TLDR: Ethereum currently uses an accumulator (the Patricia-Merkle trie) which is designed for state. There’s an alternative accumulator design which is a great match with the stateless client model, but it works for history only. By separating history and state, and encouraging use of history versus state, we can make the stateless client model more practical and scalable than initially thought.
History in Ethereum 1.0
In this post “history” refers to any append-only data structure relevant to Ethereum. We have transaction history, block history, receipt history. Contract code is also a form of history because contract code is immutable. Finally applications can exhibit history (e.g. think of a contract that maintains historical tick data in storage).
In Ethereum 1.0 history is a second-class citizen because transactions, blocks and receipts are not natively readable from transactions (with the exception of the block hash, but only for the 256 most recent blocks). Vitalik wrote 2.5 years ago that making history inaccessible “improves efficiency and code simplicity for many kinds of nodes” and that “state is all that matters”. I imagine the rationale was that we cannot have nodes fetch potentially very old historical data to process transactions. Even today the folklore is that “ever growing blockchain history doesn’t scale”.
History in the stateless model
In the stateless model nodes never need to go digging for data (regardless of whether that data is history, state or something else). Indeed the responsibility of providing data is borne offchain (e.g. by the transaction sender). In that sense, history is no harder than state to process in the stateless model. Not only that, it turns out that handling history may be significantly easier than handling state in the stateless model.
The key here is a recent innovation called asynchronous accumulators from Leonid Reyzin and Sophia Yakoubov. The specific construction in their paper is a clever and simple twist over the beloved Merkle tree; no magic. Their asynchronous accumulator has a property they call “low update frequency”, which allows for history (without dynamism inherent to state) to be accumulated such that the witnesses for the individual events need only be updated logarithmically in the number of events (as opposed to linearly). And the cherry on top is that updates do not require knowledge of the accumulated set, perfectly matching the stateless model.
An asynchronous accumulator is useful for at least two reasons. First, it dramatically reduces the costs of witness maintenance for witness holders. Second and maybe more importantly, it greatly increases the probability that a transaction in the stateless model will be executable with the same witness data it was sent with (c.f. account lists). In other words, low update frequency might be the ingredient that makes the stateless client model practical.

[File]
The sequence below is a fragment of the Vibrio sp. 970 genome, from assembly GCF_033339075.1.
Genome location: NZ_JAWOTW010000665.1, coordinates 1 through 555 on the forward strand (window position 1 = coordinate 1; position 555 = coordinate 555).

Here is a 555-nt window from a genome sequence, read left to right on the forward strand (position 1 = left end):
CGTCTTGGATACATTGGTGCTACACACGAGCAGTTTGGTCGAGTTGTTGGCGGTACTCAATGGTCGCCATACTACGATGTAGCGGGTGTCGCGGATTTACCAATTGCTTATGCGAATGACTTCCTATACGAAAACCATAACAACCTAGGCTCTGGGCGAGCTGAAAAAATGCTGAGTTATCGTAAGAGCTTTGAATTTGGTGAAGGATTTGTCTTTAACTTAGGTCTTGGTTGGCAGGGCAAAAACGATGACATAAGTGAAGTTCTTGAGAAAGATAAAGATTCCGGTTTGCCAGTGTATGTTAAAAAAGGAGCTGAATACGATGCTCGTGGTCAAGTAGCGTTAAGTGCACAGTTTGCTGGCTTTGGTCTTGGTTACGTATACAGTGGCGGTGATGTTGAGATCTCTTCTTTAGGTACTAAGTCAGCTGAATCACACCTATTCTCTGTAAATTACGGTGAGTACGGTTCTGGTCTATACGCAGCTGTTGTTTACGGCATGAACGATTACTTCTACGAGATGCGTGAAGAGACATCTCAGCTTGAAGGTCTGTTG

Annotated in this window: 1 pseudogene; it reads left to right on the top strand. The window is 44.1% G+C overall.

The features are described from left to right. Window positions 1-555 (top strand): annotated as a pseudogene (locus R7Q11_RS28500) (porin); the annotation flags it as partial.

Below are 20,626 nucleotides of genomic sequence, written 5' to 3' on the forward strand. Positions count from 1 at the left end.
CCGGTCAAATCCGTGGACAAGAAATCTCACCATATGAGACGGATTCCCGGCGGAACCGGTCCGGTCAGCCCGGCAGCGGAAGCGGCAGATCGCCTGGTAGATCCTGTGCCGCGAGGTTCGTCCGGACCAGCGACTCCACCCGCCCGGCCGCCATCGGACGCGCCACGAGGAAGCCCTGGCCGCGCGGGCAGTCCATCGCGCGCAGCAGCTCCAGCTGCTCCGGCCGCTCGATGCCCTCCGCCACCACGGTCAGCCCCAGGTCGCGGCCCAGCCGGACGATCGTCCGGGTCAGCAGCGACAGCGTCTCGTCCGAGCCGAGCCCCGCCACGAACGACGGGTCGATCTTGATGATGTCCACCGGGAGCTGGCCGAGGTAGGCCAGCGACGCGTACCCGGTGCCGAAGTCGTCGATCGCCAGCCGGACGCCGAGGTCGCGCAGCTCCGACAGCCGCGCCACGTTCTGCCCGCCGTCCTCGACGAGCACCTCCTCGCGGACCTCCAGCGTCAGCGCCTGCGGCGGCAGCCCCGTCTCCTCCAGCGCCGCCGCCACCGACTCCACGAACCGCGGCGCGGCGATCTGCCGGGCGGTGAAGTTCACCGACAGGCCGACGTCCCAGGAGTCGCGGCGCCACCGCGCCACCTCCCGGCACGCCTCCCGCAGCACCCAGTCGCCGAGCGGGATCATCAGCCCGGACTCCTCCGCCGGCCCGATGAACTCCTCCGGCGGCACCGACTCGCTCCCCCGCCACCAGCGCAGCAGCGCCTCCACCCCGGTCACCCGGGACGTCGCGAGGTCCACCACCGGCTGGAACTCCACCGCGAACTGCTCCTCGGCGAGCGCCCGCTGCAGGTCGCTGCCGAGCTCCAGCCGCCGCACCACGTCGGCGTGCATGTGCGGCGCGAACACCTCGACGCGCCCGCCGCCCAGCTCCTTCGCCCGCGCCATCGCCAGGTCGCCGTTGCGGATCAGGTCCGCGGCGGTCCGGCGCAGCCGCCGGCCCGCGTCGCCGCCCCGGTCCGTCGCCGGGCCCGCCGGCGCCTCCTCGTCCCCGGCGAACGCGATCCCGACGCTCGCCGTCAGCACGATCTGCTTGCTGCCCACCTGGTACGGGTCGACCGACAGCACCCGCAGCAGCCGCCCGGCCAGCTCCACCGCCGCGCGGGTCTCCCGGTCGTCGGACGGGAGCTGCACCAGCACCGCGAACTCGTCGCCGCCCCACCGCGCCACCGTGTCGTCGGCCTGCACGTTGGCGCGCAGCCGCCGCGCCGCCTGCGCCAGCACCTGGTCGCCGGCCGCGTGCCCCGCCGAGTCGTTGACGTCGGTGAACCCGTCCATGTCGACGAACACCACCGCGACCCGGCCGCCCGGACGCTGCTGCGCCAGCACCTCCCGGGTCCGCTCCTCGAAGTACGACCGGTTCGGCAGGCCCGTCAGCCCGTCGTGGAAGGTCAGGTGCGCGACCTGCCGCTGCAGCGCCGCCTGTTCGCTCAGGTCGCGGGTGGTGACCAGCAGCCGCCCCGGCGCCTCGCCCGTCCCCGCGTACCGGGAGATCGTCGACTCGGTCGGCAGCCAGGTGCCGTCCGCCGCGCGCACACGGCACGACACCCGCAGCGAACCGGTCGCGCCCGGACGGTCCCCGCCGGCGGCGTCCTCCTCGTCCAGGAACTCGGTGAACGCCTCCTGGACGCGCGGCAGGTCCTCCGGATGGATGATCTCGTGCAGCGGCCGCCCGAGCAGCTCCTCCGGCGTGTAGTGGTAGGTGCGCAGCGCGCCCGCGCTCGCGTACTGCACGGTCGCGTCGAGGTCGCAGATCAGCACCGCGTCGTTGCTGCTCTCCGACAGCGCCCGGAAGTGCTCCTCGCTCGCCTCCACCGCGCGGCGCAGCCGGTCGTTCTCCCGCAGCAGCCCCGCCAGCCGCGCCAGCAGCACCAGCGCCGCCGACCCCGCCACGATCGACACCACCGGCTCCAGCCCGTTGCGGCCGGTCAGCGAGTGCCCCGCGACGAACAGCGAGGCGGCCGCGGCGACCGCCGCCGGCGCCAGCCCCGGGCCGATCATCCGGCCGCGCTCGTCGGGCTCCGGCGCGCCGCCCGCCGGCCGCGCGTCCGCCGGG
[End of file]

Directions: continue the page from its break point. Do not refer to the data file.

Ethereum 2.0 idea: dual accumulators
So for Ethereum 2.0 we may want to try to flip around the philosophy of “state first, history second”, instead aiming for “history first, state second” to leverage low frequency accumulator witness updates. Every contract would be endowed with a dedicated accumulator for its history, in addition to the existing read/write storage accumulator. Consider the following hybrid “dual accumulator” VM:
- One accumulator for the history (keeping track of the “immutable past”). Append-only (non-dynamic); high bandwidth; low frequency witness updates; cheap; super large tracking set (think trillions of elements); implemented using an asynchronous accumulator
- One accumulator for the state (keeping track of the “changing present”). Dynamic; medium bandwidth; high frequency witness updates; expensive; relatively small tracking set (think millions of elements); implemented similarly to the current Patricia-Merkle trie
My gut feel is that many (if not all) Ethereum applications can be tweaked to push almost all (80% to 99%+) of their storage load to the history (see below for a strategy to push all-but-256bits of the storage load to the history). Pushing data through the history accumulator would exhibit a greatly discounted gas price relative to pushing data through the storage accumulator, encouraging application developers to use storage only if absolutely necessary.
Writing “history-driven” applications
It turns out there are generic ways to write applications that maximise history and minimise storage. Below are two strategies:
- Using SNARKs (or STARKs), it’s possible for any application to use just 256 bits of storage, pushing everything else to history. The 256 bits of storage would hold the hash of the (implicit) state derived from the “transactions” pushed to the history, themselves proved valid with a SNARK. Each transaction would update the 256 bits of storage. The state is implicit because it is derived offchain from the “transactions” (a bit like Bitcoin balances are implicitly derived offchain from UTXOs). Notice that data availability for the implicit state is handled by the gossiping of historical transactions at the time of execution.
- As an alternative to SNARKs/STARKs above, we can use a TrueBit/fraud proof model with potentially-invalid-but-collaterised transactions (pushed to the history) that “confirm” after a given period of time during which no successful challenge was made. The application would use storage as a buffer for temporarily unconfirmed transitions state of the implicit state.